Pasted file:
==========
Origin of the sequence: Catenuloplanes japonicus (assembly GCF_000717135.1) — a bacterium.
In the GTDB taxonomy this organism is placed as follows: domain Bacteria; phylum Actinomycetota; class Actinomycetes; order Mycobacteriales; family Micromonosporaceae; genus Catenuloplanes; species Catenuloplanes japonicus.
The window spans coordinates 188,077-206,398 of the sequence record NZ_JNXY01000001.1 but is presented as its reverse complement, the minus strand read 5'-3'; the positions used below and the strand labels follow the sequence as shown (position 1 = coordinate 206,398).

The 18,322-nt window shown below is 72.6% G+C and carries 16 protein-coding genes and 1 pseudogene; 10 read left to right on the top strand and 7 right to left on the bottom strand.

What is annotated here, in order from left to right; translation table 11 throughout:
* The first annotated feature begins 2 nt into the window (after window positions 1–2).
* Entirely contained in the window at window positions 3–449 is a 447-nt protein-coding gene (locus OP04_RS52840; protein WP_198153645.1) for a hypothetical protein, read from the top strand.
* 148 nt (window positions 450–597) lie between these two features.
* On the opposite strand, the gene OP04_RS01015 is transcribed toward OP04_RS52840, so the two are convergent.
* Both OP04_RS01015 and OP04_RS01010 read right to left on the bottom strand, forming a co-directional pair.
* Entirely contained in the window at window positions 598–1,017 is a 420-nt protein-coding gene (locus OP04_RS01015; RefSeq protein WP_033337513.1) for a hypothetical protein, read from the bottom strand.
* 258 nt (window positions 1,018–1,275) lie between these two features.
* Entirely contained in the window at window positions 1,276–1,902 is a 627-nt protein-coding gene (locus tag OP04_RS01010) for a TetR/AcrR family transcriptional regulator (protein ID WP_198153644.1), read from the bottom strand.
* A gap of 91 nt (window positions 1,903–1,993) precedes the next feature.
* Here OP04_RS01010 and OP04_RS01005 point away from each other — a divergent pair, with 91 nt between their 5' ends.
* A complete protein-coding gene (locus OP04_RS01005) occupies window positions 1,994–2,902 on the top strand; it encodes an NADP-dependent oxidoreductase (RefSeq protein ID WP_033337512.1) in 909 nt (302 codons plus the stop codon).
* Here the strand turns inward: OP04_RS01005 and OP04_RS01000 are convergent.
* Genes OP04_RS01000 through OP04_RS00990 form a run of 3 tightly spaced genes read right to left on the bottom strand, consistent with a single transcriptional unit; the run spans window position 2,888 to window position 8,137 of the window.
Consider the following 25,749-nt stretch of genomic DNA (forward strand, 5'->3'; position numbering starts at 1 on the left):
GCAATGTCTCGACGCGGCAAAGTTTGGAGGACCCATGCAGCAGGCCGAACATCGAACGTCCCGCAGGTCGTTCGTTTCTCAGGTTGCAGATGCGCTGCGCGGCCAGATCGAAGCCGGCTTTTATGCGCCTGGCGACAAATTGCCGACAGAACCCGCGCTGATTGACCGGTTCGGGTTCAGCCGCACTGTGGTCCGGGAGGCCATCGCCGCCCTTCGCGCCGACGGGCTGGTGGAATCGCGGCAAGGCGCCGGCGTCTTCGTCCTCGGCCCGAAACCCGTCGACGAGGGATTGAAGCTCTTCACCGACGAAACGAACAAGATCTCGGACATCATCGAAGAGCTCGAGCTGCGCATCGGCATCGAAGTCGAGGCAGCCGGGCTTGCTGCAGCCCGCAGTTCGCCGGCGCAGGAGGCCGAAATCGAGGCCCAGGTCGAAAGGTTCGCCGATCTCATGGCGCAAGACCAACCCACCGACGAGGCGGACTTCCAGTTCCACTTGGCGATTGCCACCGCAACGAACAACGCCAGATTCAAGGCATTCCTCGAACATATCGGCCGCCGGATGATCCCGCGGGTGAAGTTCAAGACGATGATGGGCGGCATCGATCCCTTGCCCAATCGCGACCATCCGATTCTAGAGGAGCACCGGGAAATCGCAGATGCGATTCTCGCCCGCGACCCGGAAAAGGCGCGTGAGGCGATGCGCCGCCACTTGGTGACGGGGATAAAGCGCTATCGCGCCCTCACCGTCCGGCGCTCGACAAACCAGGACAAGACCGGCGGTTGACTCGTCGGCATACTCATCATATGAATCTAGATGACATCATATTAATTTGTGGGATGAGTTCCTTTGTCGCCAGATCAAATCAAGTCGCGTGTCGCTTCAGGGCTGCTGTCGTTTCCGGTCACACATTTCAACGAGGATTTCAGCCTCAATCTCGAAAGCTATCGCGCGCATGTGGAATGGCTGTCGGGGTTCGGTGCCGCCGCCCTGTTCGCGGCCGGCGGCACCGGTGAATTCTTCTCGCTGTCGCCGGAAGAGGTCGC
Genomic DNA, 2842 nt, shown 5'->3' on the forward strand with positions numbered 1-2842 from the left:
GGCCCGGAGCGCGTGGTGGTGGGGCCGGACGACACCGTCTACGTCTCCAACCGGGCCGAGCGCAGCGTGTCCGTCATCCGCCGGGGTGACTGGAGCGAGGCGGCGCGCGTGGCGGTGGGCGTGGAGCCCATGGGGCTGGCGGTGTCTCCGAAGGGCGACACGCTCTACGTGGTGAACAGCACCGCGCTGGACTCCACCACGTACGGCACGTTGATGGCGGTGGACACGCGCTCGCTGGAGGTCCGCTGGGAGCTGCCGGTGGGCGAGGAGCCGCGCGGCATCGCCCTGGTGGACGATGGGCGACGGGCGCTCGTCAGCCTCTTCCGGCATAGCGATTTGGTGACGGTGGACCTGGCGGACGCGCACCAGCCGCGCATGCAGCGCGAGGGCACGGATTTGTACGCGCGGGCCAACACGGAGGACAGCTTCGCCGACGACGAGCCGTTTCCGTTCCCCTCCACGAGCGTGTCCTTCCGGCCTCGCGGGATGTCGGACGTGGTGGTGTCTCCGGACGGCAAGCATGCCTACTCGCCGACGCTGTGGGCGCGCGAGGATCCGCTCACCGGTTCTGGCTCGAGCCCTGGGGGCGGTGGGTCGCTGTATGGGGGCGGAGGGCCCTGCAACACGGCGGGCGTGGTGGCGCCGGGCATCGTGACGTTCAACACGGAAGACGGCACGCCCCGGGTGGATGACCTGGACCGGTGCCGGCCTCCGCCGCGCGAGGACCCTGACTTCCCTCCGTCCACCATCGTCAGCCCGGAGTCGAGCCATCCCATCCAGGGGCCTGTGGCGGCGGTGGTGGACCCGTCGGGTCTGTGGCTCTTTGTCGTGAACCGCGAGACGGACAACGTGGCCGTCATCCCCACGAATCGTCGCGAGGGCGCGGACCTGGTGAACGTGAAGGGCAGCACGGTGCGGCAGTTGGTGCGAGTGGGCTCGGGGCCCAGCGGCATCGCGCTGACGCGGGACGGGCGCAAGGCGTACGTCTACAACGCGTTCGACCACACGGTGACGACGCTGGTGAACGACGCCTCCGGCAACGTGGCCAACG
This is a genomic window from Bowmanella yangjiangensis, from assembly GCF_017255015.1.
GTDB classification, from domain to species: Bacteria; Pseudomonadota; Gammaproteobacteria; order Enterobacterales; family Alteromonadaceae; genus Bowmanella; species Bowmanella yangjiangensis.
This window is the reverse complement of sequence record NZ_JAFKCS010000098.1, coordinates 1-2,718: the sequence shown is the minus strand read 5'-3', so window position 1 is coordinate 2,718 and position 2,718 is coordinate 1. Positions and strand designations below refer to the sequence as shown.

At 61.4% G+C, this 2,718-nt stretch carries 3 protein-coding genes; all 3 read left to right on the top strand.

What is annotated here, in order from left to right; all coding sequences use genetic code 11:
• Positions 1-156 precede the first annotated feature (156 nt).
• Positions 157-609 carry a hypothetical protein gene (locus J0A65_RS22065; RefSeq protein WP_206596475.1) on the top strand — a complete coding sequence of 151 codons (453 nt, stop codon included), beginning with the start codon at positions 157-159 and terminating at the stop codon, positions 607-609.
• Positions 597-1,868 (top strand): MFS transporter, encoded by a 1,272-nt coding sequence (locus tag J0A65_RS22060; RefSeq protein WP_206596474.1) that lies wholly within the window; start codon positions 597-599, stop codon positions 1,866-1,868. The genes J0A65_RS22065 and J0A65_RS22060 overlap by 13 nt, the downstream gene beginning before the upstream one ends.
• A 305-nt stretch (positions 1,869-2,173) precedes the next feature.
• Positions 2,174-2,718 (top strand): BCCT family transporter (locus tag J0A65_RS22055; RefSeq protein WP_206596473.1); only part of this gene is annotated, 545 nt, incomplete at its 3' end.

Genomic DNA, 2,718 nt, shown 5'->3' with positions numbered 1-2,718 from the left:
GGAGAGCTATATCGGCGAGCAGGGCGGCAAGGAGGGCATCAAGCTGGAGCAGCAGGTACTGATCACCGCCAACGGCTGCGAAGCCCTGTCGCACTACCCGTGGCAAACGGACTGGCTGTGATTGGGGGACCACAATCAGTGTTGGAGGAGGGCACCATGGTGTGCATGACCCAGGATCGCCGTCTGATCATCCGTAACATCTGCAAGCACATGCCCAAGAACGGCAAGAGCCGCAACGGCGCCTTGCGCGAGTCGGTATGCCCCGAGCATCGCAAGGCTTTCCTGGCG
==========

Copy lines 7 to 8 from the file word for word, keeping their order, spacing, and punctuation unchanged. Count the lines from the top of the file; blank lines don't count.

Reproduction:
* Entirely contained in the window at window positions 3–449 is a 447-nt protein-coding gene (locus OP04_RS52840; protein WP_198153645.1) for a hypothetical protein, read from the top strand.
* 148 nt (window positions 450–597) lie between these two features.